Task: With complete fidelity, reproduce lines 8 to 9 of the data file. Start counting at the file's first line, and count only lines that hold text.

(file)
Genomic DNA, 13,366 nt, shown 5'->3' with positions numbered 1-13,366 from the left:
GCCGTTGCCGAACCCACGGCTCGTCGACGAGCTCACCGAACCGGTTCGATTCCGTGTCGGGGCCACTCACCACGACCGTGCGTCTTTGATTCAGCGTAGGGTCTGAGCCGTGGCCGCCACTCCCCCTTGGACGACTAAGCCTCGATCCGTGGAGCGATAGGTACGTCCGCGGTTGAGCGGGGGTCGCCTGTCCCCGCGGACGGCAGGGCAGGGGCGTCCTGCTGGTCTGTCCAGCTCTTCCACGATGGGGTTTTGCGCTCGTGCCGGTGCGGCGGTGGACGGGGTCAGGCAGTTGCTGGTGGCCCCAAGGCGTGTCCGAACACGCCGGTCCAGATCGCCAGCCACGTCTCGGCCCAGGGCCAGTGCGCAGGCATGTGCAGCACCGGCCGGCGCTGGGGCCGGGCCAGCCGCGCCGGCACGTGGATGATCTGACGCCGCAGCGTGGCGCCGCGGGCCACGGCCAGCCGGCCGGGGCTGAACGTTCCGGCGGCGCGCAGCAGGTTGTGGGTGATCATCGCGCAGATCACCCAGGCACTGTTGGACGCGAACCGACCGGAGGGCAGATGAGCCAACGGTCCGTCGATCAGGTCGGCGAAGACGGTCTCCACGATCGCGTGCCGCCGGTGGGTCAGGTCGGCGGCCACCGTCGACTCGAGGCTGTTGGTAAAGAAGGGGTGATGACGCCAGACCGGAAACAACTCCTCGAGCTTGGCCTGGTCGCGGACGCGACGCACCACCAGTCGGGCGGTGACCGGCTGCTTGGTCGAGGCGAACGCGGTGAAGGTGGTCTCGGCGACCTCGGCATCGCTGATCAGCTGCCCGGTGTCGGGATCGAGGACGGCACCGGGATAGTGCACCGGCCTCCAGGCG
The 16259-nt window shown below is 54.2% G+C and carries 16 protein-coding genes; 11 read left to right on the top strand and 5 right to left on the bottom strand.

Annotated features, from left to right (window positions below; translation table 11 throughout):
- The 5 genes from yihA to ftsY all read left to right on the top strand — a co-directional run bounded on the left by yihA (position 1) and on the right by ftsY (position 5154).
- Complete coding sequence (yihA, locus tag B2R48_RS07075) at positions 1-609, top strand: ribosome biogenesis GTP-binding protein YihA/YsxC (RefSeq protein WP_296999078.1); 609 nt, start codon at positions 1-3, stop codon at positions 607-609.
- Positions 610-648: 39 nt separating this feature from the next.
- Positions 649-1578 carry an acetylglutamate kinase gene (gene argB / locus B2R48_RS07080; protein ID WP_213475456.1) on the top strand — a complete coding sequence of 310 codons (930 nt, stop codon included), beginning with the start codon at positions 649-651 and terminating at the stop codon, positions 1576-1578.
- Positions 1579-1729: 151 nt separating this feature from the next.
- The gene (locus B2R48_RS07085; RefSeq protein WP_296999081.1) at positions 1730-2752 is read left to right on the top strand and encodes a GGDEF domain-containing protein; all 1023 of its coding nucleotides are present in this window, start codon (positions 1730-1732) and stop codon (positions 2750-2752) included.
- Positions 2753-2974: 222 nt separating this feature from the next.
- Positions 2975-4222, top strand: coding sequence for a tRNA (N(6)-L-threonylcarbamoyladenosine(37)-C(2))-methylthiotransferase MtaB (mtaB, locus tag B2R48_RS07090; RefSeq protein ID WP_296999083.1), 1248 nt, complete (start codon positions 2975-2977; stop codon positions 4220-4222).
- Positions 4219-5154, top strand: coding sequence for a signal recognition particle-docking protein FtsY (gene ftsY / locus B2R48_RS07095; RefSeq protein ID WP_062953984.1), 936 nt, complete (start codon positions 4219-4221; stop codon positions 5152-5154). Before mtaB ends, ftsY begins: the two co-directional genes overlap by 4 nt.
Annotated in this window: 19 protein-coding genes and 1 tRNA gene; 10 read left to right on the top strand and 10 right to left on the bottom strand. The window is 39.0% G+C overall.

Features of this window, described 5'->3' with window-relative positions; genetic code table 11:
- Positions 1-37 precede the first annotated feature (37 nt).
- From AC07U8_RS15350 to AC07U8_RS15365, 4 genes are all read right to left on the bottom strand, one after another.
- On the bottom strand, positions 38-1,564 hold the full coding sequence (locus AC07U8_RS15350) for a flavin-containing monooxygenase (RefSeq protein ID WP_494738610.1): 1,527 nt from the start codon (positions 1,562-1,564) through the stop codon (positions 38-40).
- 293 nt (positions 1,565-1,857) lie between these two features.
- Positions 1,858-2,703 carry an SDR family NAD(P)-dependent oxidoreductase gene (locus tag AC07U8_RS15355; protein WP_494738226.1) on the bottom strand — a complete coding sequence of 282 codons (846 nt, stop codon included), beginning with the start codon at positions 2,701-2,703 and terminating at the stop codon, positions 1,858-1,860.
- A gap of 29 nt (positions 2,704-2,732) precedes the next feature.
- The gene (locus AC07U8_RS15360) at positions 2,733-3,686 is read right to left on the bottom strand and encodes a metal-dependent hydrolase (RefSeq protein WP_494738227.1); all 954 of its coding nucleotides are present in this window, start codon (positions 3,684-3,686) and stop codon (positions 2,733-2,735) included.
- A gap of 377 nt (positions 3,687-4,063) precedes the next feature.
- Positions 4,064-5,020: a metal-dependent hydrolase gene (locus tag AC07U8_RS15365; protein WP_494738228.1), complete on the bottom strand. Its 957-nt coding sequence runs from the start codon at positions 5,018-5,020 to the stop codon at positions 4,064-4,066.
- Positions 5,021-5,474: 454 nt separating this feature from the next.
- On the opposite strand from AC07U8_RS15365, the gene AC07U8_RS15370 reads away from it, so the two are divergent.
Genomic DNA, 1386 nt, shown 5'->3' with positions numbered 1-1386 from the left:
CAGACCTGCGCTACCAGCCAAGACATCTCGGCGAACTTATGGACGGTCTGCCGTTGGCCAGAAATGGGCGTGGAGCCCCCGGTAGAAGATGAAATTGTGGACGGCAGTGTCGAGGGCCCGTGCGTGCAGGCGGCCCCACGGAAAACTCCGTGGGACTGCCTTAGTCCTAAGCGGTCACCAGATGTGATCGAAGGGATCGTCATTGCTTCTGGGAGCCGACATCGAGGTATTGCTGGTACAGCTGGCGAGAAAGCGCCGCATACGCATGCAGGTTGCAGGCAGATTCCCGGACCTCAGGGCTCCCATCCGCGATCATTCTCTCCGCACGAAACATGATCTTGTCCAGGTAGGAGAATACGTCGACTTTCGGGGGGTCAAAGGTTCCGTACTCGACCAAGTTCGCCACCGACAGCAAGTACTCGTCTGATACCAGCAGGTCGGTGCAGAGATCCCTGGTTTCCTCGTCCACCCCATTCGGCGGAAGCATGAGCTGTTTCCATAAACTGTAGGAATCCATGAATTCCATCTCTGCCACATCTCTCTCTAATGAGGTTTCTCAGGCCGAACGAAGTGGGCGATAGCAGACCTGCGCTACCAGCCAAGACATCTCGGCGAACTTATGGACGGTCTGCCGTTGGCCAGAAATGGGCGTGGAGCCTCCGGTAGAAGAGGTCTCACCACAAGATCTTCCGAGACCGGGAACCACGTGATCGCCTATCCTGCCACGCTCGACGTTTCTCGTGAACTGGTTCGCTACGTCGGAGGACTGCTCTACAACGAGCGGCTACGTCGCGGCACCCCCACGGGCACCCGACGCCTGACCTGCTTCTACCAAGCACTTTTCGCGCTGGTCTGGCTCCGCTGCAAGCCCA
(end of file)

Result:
- Positions 649-1578 carry an acetylglutamate kinase gene (gene argB / locus B2R48_RS07080; protein ID WP_213475456.1) on the top strand — a complete coding sequence of 310 codons (930 nt, stop codon included), beginning with the start codon at positions 649-651 and terminating at the stop codon, positions 1576-1578.
- Positions 1579-1729: 151 nt separating this feature from the next.